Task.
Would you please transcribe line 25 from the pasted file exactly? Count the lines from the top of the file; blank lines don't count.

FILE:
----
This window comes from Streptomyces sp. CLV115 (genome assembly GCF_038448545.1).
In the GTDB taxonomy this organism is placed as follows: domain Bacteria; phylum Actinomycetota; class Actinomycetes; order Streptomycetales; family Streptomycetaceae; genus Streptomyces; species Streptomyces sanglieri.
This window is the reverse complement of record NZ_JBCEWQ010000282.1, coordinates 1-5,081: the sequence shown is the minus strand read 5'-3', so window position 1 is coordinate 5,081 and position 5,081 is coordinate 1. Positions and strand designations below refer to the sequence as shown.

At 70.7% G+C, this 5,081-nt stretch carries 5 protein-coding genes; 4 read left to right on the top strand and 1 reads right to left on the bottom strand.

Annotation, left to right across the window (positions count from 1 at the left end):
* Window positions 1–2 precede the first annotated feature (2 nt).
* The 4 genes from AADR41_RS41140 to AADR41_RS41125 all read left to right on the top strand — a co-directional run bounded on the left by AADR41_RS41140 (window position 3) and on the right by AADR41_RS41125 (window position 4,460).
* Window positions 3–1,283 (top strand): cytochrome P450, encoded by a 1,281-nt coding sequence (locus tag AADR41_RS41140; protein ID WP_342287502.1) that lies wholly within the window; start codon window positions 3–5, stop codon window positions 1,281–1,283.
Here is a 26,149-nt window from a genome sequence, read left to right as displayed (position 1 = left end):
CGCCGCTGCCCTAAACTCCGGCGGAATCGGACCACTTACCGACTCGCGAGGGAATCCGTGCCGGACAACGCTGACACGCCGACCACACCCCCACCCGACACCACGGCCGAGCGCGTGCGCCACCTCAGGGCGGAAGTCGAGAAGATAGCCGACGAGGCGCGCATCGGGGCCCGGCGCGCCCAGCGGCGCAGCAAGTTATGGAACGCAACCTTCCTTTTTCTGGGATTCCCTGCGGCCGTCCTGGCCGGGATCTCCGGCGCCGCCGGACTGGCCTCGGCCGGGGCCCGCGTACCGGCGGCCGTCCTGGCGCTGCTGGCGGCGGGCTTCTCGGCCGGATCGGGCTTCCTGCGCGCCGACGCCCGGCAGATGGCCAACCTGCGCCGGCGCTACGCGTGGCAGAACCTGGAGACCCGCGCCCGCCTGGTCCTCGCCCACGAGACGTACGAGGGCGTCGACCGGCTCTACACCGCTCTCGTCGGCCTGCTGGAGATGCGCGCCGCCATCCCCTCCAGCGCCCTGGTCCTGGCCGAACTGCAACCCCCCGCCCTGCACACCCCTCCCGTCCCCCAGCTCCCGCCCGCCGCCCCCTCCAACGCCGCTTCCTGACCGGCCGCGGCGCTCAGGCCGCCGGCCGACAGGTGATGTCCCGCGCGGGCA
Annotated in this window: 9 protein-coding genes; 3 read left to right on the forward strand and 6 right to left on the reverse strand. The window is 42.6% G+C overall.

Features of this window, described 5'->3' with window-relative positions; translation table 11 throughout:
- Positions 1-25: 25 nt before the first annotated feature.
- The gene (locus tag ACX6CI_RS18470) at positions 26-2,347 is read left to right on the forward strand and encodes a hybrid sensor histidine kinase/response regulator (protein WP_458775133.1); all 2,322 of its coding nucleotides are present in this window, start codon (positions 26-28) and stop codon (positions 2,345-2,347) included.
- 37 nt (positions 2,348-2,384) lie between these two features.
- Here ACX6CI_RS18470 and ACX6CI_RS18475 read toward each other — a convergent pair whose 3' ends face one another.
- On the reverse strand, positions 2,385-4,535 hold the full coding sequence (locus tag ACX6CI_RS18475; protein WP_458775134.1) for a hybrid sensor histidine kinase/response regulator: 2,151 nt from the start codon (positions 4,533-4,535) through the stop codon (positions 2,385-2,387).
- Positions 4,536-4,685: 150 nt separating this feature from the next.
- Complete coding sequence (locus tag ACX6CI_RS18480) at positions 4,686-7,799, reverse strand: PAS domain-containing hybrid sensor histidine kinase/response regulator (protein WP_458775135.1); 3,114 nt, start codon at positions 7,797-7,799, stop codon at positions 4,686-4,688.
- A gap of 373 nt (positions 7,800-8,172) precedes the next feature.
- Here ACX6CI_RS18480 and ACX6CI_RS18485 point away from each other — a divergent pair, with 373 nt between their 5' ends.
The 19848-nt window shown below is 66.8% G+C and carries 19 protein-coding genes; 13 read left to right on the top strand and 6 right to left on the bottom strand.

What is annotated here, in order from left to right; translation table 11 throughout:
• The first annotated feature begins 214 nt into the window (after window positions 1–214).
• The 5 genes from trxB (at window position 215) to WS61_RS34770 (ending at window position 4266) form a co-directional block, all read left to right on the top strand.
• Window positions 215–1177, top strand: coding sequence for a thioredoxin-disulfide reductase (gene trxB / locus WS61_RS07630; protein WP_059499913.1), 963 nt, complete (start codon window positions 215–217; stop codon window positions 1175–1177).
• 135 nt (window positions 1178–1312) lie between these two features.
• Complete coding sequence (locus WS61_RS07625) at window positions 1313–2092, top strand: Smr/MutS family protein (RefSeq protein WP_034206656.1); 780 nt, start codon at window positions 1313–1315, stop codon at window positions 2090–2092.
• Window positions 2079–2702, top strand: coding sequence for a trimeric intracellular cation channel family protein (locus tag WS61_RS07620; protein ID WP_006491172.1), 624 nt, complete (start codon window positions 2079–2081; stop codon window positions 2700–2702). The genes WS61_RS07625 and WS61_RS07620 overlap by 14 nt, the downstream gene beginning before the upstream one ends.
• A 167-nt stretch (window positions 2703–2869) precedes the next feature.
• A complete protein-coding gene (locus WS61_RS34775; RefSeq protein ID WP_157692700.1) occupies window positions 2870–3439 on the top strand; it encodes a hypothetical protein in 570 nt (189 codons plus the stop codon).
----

• The 5 genes from trxB (at window position 215) to WS61_RS34770 (ending at window position 4266) form a co-directional block, all read left to right on the top strand.